2.3.3. Phytic Acid

Dried chickpea seeds were crushed to a fine meal and powdered 50mg seed samples were extracted overnight in 0.4mM HCl followed by centrifugation for 20 min at 10,000 rpm at room temperature. Supernatant was collected and used as a source for phytic acid analysis. 10 µl of sample was taken in a microtitre plate, diluted with 90µl double distilled water, followed by addition of 100 µl colorimetric reagent (3M H2SO4, 2.5% ammonium molybdate, 10% (w/v) ascorbic acid and distilled water in 1:1:1:2 ratio). The contents were incubated for 60 min at room temperature and absorbance was taken at 650 nm using Systronics UV-Vis spectrophotometer [12].


2.3.4. Tannins

Four hundred mg of finely powdered defatted meal was mixed with 40 ml distilled water. The suspension was then boiled for 30 min cooled and subsequently centrifuged at 2000 rpm for 10 min and used as a source for tannin estimation. Tannins were estimated using Folin-Denis reagent. After extraction, 1 ml of the clear supernatant was used as a source of tannins and to this 5 ml of Folin-Denis reagent, 10 ml of sodium carbonate solution were added followed by dilution to 100 ml with water. The tubes were incubated at room temperature for 30 min and the color thus developed was read at 700nm using Systronics UV-Vis spectrophotometer [13].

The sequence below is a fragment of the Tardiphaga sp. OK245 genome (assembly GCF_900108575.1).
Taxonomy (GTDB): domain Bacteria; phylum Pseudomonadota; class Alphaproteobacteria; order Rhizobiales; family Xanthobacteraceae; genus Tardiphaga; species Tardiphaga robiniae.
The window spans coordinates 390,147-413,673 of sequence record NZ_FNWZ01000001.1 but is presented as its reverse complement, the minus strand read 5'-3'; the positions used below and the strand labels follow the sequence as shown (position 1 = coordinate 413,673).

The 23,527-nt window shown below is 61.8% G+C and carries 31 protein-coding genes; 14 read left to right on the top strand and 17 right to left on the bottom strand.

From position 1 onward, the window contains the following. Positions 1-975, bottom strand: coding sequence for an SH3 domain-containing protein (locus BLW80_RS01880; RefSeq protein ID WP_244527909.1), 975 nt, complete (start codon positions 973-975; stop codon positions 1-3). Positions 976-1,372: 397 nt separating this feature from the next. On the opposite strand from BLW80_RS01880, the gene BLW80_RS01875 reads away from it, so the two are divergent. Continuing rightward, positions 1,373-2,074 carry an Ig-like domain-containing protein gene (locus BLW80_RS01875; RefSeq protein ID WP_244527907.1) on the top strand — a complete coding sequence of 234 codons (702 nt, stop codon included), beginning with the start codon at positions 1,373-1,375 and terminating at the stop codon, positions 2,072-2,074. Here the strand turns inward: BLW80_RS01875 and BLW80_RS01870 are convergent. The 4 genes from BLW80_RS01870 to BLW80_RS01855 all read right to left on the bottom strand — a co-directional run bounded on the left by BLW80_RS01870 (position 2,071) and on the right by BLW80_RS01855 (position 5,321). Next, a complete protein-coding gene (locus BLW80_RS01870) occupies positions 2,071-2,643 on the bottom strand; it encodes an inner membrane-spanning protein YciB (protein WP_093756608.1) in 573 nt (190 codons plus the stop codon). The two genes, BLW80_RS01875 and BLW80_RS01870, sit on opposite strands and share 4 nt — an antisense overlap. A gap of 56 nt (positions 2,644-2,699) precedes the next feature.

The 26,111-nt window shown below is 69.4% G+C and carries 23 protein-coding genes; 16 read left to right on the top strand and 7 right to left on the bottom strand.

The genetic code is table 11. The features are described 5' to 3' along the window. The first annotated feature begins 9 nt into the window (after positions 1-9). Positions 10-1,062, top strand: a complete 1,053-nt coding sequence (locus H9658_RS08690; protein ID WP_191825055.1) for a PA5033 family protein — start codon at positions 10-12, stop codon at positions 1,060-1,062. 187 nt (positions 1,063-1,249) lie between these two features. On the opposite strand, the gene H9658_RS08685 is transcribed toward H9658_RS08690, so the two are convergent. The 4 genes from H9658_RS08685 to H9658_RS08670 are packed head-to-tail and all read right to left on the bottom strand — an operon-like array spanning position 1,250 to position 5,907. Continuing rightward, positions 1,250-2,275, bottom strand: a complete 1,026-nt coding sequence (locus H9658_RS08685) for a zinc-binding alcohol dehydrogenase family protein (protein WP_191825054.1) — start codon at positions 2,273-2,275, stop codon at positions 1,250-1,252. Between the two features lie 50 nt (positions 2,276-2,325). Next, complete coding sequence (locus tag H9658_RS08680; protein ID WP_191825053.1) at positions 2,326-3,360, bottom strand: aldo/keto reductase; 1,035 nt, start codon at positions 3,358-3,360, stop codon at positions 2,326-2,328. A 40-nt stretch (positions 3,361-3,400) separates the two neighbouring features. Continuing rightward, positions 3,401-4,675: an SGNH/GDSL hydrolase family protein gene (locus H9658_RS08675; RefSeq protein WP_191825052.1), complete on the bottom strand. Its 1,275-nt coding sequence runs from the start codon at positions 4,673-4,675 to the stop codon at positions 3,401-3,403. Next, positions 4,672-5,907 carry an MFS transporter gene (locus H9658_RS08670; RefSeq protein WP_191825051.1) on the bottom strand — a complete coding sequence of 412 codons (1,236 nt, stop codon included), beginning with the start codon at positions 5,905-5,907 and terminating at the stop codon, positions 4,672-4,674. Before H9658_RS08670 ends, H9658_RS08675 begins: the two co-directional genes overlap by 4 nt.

2.4. Statistical Analysis

All work was done in triplicates and the data presented are means ± S.D. of three independent determinations. Significance was accepted at p≤0.05.

3. Results

For the present experiment seeds were subjected for domestic processing to estimate the amounts of trypsin inhibitor, tannins, phytic acid and phenols. The results of all these investigations are represented in the form of graph (Figure 2, Figure 3, Figure 4 and Figure 5). The highest concentration of trypsin was found in JG11 (0.292±0.03 TIU mg/gm) and lowest concentration was found in JG63 (0.121± 0.03TIU mg/gm). The highest tannin content was present in cultivar JGK1 (10.12±0.04 mg/gm) and lowest concentration was found in BG391 (1.3±0.03 mg/gm). The phytic acid concentration varies widely in cultivars. The highest concentration was found in JAKI 9218 (2.27±0.01 mg/gm) and lowest in JG 315 (0.65±0.03 mg/gm). The total phenol contents also vary in different seed cultivars. The highest concentration was found in JG322 (50.39 ±0.03mg/100 gm) and lowest concentration was found in JG 412 (5.18±0.05 mg/gm).